And, of course, you can't talk about anything Peanuts-related without mentioning the antics that Snoopy gets into. Although, while I do think that Snoopy does some funny stuff here, I personally think he's much funnier in the later Peanuts cartoons. That said, though, I can't help but smile at how Snoopy's decorating his doghouse for a Christmas lights contest depresses Charlie Brown even more since he feels that even his own dog has gone commercial (and Snoopy actually wins the contest, which doesn't cheer Charlie Brown up either). The most well-known gag that Snoopy does here is when he's making fun of Lucy behind her back when she's telling the other kids that they must take direction and when she tries to slug him for doing so, he licks her, prompting her to yell about how she's been infected with dog-germs. As funny as that is, I actually find the bit before that when Snoopy shows how talented he is at imitating other animals to be funnier. That dog has some skills! I don't really laugh at the part where he's dancing on top of Schroeder's piano to the music, though. I know it strikes others as funny but it just doesn't do anything for me other than come across as kind of cute.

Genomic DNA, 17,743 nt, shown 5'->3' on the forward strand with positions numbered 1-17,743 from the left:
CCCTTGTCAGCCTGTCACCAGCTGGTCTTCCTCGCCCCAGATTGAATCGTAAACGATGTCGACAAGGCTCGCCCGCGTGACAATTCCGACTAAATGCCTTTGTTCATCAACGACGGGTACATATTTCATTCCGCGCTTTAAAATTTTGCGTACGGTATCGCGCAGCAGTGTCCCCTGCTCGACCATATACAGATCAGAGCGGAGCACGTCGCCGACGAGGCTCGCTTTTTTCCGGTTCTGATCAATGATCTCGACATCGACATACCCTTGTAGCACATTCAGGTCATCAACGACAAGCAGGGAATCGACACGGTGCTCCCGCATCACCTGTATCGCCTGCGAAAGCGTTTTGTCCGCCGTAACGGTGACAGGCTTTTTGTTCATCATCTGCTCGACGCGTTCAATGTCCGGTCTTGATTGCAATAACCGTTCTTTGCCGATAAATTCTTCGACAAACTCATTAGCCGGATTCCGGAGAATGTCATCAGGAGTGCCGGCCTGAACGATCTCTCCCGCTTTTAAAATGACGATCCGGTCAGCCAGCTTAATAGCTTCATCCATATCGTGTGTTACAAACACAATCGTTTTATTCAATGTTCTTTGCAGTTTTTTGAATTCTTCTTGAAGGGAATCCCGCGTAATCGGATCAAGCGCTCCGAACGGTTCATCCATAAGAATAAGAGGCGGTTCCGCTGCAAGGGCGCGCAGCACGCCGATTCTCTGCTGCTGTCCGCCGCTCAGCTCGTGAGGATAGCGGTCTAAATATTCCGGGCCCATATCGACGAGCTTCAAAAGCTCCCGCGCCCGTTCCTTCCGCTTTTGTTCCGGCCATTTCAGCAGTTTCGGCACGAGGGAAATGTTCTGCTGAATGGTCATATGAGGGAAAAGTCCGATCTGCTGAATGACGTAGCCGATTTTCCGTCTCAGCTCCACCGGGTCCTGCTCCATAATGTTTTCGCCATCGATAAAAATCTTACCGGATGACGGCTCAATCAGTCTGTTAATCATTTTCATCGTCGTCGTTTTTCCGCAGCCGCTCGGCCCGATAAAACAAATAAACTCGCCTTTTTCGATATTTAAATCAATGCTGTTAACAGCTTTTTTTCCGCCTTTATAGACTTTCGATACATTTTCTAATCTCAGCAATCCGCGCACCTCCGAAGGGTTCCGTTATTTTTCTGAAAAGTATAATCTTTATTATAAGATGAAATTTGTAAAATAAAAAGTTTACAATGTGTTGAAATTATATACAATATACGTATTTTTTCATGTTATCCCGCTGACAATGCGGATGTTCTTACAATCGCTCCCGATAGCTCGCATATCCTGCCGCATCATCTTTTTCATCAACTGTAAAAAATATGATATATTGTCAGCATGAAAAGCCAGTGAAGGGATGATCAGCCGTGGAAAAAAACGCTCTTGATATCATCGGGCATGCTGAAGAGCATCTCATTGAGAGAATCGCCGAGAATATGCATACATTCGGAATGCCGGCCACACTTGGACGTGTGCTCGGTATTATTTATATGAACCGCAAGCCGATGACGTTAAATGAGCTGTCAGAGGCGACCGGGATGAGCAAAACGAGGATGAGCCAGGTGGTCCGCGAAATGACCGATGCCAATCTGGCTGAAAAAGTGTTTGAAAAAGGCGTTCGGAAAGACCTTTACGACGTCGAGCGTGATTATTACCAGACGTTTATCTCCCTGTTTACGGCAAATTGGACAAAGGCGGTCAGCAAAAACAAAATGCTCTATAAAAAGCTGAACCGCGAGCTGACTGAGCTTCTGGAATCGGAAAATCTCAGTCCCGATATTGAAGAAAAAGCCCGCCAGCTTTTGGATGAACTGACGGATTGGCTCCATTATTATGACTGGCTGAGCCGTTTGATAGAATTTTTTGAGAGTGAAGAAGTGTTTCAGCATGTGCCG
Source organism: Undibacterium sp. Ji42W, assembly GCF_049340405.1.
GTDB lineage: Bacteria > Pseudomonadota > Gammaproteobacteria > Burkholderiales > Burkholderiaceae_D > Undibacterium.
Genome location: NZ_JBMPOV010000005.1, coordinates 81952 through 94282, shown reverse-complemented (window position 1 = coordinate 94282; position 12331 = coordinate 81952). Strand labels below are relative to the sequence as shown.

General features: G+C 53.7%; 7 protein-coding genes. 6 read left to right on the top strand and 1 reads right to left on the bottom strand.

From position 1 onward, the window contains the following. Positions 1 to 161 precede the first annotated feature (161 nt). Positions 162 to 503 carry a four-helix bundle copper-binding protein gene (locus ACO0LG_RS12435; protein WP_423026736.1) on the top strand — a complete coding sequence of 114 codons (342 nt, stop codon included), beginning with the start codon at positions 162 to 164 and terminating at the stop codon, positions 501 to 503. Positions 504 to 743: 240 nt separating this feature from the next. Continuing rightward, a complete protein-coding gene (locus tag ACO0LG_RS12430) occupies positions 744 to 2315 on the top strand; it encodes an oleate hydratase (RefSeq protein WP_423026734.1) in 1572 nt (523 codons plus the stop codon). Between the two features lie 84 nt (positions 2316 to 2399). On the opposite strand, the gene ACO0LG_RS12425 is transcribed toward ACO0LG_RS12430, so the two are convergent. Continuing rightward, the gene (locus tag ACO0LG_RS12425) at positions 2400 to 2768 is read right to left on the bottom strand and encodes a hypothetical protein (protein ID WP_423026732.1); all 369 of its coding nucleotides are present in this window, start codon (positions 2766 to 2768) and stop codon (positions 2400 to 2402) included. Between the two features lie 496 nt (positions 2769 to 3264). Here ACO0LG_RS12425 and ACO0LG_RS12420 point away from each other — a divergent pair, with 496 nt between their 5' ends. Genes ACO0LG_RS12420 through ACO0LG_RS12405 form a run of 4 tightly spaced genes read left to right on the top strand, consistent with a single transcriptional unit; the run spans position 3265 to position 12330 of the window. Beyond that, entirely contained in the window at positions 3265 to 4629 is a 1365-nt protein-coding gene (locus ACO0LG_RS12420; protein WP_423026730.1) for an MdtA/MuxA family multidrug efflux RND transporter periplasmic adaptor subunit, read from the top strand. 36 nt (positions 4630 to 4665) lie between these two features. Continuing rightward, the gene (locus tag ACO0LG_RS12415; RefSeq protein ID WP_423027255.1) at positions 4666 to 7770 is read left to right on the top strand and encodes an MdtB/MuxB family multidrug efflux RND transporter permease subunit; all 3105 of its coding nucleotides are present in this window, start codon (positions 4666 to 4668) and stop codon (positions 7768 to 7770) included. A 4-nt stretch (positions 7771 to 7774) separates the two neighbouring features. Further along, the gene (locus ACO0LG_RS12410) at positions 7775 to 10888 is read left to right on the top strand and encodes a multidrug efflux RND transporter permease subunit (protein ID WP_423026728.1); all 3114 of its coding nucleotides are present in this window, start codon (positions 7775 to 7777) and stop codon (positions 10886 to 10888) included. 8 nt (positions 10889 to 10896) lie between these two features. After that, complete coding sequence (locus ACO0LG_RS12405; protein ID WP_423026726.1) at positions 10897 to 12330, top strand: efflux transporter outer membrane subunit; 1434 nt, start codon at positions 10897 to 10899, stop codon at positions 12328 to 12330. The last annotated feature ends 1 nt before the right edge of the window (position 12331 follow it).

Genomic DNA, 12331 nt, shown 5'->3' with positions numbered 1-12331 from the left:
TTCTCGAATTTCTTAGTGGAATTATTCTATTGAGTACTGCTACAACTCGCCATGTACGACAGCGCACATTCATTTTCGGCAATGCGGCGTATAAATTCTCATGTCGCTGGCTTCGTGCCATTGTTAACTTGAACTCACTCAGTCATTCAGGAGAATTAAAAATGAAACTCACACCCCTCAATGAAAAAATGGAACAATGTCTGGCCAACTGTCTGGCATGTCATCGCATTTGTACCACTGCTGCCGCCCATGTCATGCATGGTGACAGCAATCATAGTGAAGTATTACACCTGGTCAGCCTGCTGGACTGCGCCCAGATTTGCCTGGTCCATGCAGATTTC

For me, out of all animated adaptations of comic books and strips, the Peanuts cartoons are the ones that really do look and feel like the source material in motion. A part of that could be due to the fact that none of these things, especially this one, had very big budgets, forcing the filmmakers to create very simple animation and backgrounds. While I'm normally very critical of cartoons that don't do much in terms of their techniques (the sheer static quality of the old Hanna-Barbera cartoons in particular just irritates me), here, while I can't quite explain it, it adds a real charm to it. Like I said, it and the rest of its progeny really do look like moving and talking versions of those comic strips. I guess that is why it's so special but, again, it's just hard to explain for the most part. But, that said, there are some noticeable technical mistakes in both the animation and sound, with the most notable example of the latter being a moment when Schroeder stops playing his piano but, if you watch some of the kids, they continue dancing for a few seconds afterward. The audio track is where the biggest technical errors lie, though. Besides the aforementioned inexperience of many of the child actors, the sound quality is all over the place. Sometimes, it sounds fine, but other times it really dips in quality, becoming rather choppy and hard to hear. And you also generally have to turn the volume up rather high on what ever format you're watching it on in order to hear it. Obviously, given the limitations they had while making it, it's amazing that you can hear and see it at all but, still, those issues are blatant. And, going back to the animation for one last moment, I've noticed that in this special, there are some movements and facial expressions that the characters make here that I don't remember seeing again in any other Peanuts special. This is really hard to explain like everything else but the way the characters' eyes narrow whenever they're irritated or some of the faces they make when they're exasperated seem to appear in only this special, except maybe in It's The Great Pumpkin, Charlie Brown (I'd have to see that one again to be sure). Maybe it was because they refined their animation techniques and the character designs as they went on and whatnot but it is something I can't help but notice. Again, I know I suck at explaining this but watch this special, watch the characters' animation closely, and then watch some other Peanuts cartoons and I think you'll see what I mean.